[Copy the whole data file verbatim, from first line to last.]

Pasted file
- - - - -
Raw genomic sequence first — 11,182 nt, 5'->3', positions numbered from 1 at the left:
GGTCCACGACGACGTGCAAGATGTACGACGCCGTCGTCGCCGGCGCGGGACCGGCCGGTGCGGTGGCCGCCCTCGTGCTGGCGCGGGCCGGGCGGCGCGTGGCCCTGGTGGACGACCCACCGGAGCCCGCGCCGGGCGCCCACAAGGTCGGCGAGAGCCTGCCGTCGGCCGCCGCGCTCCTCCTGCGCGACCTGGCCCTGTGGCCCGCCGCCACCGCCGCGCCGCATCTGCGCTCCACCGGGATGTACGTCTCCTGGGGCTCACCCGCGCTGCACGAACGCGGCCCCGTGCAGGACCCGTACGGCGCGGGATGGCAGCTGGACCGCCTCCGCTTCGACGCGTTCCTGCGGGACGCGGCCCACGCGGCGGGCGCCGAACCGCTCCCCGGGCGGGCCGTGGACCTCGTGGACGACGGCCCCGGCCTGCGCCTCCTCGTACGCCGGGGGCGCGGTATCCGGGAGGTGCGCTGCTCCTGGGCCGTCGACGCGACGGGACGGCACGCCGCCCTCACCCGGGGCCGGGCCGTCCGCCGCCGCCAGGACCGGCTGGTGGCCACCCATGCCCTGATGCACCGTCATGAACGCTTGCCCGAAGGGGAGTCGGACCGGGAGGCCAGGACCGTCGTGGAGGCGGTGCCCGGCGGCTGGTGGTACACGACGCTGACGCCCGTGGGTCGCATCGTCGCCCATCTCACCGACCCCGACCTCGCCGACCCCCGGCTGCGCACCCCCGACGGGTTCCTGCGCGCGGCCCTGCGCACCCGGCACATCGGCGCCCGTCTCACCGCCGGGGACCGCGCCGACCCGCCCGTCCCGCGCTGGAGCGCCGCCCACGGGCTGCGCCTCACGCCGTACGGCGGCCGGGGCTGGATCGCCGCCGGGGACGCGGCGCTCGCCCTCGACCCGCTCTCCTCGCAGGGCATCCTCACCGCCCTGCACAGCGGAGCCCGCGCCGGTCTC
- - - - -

Raw genomic sequence first — 11,182 nt, 5'->3', positions numbered from 1 at the left:
GGTCCACGACGACGTGCAAGATGTACGACGCCGTCGTCGCCGGCGCGGGACCGGCCGGTGCGGTGGCCGCCCTCGTGCTGGCGCGGGCCGGGCGGCGCGTGGCCCTGGTGGACGACCCACCGGAGCCCGCGCCGGGCGCCCACAAGGTCGGCGAGAGCCTGCCGTCGGCCGCCGCGCTCCTCCTGCGCGACCTGGCCCTGTGGCCCGCCGCCACCGCCGCGCCGCATCTGCGCTCCACCGGGATGTACGTCTCCTGGGGCTCACCCGCGCTGCACGAACGCGGCCCCGTGCAGGACCCGTACGGCGCGGGATGGCAGCTGGACCGCCTCCGCTTCGACGCGTTCCTGCGGGACGCGGCCCACGCGGCGGGCGCCGAACCGCTCCCCGGGCGGGCCGTGGACCTCGTGGACGACGGCCCCGGCCTGCGCCTCCTCGTACGCCGGGGGCGCGGTATCCGGGAGGTGCGCTGCTCCTGGGCCGTCGACGCGACGGGACGGCACGCCGCCCTCACCCGGGGCCGGGCCGTCCGCCGCCGCCAGGACCGGCTGGTGGCCACCCATGCCCTGATGCACCGTCATGAACGCTTGCCCGAAGGGGAGTCGGACCGGGAGGCCAGGACCGTCGTGGAGGCGGTGCCCGGCGGCTGGTGGTACACGACGCTGACGCCCGTGGGTCGCATCGTCGCCCATCTCACCGACCCCGACCTCGCCGACCCCCGGCTGCGCACCCCCGACGGGTTCCTGCGCGCGGCCCTGCGCACCCGGCACATCGGCGCCCGTCTCACCGCCGGGGACCGCGCCGACCCGCCCGTCCCGCGCTGGAGCGCCGCCCACGGGCTGCGCCTCACGCCGTACGGCGGCCGGGGCTGGATCGCCGCCGGGGACGCGGCGCTCGCCCTCGACCCGCTCTCCTCGCAGGGCATCCTCACCGCCCTGCACAGCGGAGCCCGCGCCGGTCTC